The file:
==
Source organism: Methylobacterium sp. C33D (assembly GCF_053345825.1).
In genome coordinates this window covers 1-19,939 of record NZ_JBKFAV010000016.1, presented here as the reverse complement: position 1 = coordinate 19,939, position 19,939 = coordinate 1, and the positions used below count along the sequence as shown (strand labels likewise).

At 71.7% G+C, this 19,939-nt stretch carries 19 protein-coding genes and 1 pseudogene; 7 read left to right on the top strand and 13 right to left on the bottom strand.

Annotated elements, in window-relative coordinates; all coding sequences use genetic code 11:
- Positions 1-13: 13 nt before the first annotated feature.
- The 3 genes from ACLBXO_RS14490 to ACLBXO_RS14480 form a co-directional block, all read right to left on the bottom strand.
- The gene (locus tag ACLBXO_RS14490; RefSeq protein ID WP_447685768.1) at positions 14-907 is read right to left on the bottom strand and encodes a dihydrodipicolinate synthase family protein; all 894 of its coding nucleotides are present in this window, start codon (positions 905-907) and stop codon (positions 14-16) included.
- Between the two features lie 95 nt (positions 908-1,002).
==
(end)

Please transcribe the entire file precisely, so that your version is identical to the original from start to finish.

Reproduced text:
Source organism: Methylobacterium sp. C33D (assembly GCF_053345825.1).
In genome coordinates this window covers 1-19,939 of record NZ_JBKFAV010000016.1, presented here as the reverse complement: position 1 = coordinate 19,939, position 19,939 = coordinate 1, and the positions used below count along the sequence as shown (strand labels likewise).

At 71.7% G+C, this 19,939-nt stretch carries 19 protein-coding genes and 1 pseudogene; 7 read left to right on the top strand and 13 right to left on the bottom strand.

Annotated elements, in window-relative coordinates; all coding sequences use genetic code 11:
- Positions 1-13: 13 nt before the first annotated feature.
- The 3 genes from ACLBXO_RS14490 to ACLBXO_RS14480 form a co-directional block, all read right to left on the bottom strand.
- The gene (locus tag ACLBXO_RS14490; RefSeq protein ID WP_447685768.1) at positions 14-907 is read right to left on the bottom strand and encodes a dihydrodipicolinate synthase family protein; all 894 of its coding nucleotides are present in this window, start codon (positions 905-907) and stop codon (positions 14-16) included.
- Between the two features lie 95 nt (positions 908-1,002).